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3 Different Presentations For Skipping Docks

3 Different Presentations For Skipping Docks

Boat docks are without question one of the greatest bass holding structures in the game. They can be found in almost every lake, and provide bass both shade and easy access to the schools of little panfish that frequently live beneath them.For that reason, skipping docks should be near the top of the “essential skills” list for any aspiring bass angler. Although it may be a little tricky at first, once you get the hang of it you’ll spend a lot more time catching and less time fishing.To help shorten your learning curve – we put together the following dock skipping guide, starting with the easiest presentation to learn with, and stepping up to the more advanced presentations.

Skipping Docks With Soft Plastic Stick Bait

Skipping is best learned with a spinning rod, as the line rolls off the spool without concern of a backlash. Soft plastic stick baits like the BioSpawn ExoStick or Strike King Ocho skip better than a flat rock, so they’re the first thing you should try when learning to skip. Use a 6 to 7 foot medium power spinning rod spooled with light braid or monofilament. Leave about a foot and a half of line down from the rod tip, and use a sidearm cast – releasing the line when the rod is near the surface of the water. If you’re worried about getting hung up, try skipping in open water until you get confident, then head to the docks.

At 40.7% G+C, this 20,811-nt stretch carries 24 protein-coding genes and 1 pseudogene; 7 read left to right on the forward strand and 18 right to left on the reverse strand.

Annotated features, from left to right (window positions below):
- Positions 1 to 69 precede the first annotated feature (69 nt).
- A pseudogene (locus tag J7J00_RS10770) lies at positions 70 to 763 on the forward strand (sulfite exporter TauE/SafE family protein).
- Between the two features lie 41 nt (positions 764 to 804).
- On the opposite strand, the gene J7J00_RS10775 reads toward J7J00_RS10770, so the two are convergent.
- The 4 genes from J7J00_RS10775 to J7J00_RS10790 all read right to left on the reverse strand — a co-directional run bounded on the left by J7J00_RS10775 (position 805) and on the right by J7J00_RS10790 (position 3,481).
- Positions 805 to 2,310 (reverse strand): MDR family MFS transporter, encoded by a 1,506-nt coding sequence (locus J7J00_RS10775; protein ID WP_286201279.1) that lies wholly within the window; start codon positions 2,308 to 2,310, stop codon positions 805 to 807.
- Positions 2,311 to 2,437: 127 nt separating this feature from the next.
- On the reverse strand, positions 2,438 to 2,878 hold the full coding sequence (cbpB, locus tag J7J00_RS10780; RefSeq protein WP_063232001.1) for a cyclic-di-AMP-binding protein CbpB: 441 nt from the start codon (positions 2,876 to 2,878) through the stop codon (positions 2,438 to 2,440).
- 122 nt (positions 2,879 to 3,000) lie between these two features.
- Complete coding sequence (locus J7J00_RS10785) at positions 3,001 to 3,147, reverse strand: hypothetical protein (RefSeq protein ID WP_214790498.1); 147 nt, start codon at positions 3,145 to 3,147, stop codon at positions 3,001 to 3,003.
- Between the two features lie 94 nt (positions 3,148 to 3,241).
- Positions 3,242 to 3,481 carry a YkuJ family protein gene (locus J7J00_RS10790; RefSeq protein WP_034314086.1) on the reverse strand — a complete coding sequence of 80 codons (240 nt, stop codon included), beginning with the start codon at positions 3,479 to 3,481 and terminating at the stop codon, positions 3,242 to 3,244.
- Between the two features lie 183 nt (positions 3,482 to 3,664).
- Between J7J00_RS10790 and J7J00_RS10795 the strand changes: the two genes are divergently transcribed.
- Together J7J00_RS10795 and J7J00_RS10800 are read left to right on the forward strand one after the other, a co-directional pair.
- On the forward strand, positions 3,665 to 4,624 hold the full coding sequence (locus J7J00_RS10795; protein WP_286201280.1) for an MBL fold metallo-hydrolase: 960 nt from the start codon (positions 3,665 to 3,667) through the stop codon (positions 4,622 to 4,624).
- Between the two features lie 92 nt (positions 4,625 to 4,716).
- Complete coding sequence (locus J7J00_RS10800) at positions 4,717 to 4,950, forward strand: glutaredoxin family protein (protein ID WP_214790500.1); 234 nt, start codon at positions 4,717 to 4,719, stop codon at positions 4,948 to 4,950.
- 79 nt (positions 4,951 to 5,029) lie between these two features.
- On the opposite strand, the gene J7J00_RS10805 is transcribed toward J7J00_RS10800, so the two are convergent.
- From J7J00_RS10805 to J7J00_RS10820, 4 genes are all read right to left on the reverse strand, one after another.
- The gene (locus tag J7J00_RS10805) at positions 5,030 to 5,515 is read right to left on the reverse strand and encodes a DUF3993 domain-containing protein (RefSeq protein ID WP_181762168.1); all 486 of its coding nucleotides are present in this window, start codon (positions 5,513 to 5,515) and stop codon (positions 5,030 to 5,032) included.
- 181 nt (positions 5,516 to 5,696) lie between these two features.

Skipping Docks With Jigs

Once you’ve mastered skipping with a spinning rod, the next logical step is to start learning how to skip with a baitcaster. Jigs are a perfect first lure for baitcaster skipping, as their flat heads and skirts slide well across the surface. Start out with a light ¼ or 3/8 ounce jig like the Greenfish Craw Jig, and practice short, sidearm casts while controlling the spool with your thumb. The biggest mistake many anglers make when skipping with a baitcaster is to overpower the cast (this is the quickest way to a birds nest). Instead, try aiming for smoothness. The goal should be to release the jig about a foot from the water’s surface and have it hit the water about a foot or two in front of your target.

Skipping Docks With Swimbaits

Once you can skip a jig on a baitcaster, you can quickly begin experimenting with other presentations, like swimbaits. Because they’re usually flat, swimbaits like the Bruiser Baits Super Swimmer actually skip pretty well and can be a deadly way to quickly cover water while dock fishing. The skipping is mechanically the same as it is with a jig, but it’s a little tougher due to the heavier rod and lure required to fish them effectively.For more tips on skipping your baits fishing tips video from Intern Gavin:

Updated November 1st, 2018 at 9:15 AM CT